Memorial celebrations took place across the county this weekend in honor of the military men and women who have given their lives in service of our country.
Saturday’s Memorial Day parade in Leitchfield featured a sea of volunteers carrying signs printed with the names of local service men and women who paid for our freedom with their lives.
The parade ended at the Center on Main, where state and local leaders, veterans, family members of those who died, and local citizens wishing to join in the commemoration gathered.
Following a commemorative tolling of the bells, and the National Anthem as sung by the Grayson County High School Choir, the invocation was given by Purple Heart and Iraq-Bronze Star recipient Jeff Allen.
Musical performances were also offered up by Lawler and Wilkey Elementary chorus students and a string quartet from the Grayson County High School Orchestra.
Special guests were recognized for their military service, including Marvin Heady, a Vietnam veteran who served two tours of duty and was awarded the Bronze Star and Purple Heart; Joiner Lancaster, a World War II pilot; J. T. Armstrong, a Korean War veteran; Dudley VanMeter, a Korean War veteran who was awarded a Bronze Star; and Elbert “Boots” Beamer, a Korean War veteran who was also awarded a Bronze Star.
A roll call of local veterans who passed away in the last year was read by Mayor William Thomason as the crowd remembered these community members in silence.
Keynote speaker Al Cross, a former Grayson County resident, called such ceremonies of remembrance “one of the most deeply meaningful traditions any country can have.”
Cross intoned the words of Oliver Wendell Homes, who said, “At the grave of a hero we end, not with sorrow at the inevitable loss, but with the contagion of his courage; and with a kind of desperate joy we go back to the fight.”
He went on to speak of the generational differences that have caused veterans to become regretfully overlooked in today’s society and called the crowd not only to remember those who have been lost to pay for our freedom, but to care for those who returned home.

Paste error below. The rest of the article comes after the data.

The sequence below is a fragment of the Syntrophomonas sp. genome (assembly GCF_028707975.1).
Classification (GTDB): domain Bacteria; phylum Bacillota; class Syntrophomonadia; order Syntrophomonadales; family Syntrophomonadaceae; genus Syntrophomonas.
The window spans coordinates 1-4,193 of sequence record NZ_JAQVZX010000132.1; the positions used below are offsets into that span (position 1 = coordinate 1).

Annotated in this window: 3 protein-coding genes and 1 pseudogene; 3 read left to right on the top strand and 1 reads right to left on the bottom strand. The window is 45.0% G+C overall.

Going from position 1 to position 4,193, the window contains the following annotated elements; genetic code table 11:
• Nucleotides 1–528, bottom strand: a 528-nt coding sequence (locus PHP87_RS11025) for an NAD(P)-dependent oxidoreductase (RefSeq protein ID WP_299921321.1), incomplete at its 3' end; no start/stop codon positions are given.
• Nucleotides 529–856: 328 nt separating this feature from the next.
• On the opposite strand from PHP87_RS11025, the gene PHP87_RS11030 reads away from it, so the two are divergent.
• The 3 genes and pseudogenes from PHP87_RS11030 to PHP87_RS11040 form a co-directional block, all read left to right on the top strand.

Many of those returned men and women were present on Monday as the American Legion Post 81 held its annual Memorial Day ceremony with Post 81 Commander Shane Thomason serving as Master of Ceremonies for the event.
“Let’s remember the men and women who paid the ultimate price,” said Thomason, prior to reading the names of Grayson County veterans from all American conflicts who were killed in action.
Adjutant Cliff Hazelwood then led the Prisoners of War/Missing in Action (POW/MIA) program, during which members of Post 81 prepare a single table in remembrance of the soldiers who have been captured or are missing in action.
After the POW/MIA program, guest speaker Command Master Chief Bill Vermillion, of Leitchfield, provided the keynote address.
“We, as Americans, are very blessed,” said Vermillion, who added that the patriotism in Kentucky, and especially Grayson County, is evident.
“This nation loves peace,” he said. “In order to live in peace, a nation must prepare for war.”
Vermillion, a U.S. Naval veteran, said throughout the nation’s history, Americans have stood ready to answer the call to war to defend freedom.
“I used to tell my sailors, ‘If ever you think you don’t have any friends, you’ve had [more than 1,321,600 Americans] lay down their lives for you,’” he said.
“Here today we honor those men and women,” Vermillion said. “We remember them - yes, each and every one of them - with the love of a grateful nation.”
Following Vermillion’s address, veterans of past American conflicts presented wreaths to commemorate all of the men and women who were killed in those conflicts.
The event closed with the flags’ being raised to full mast, and the commemorative rifle volley.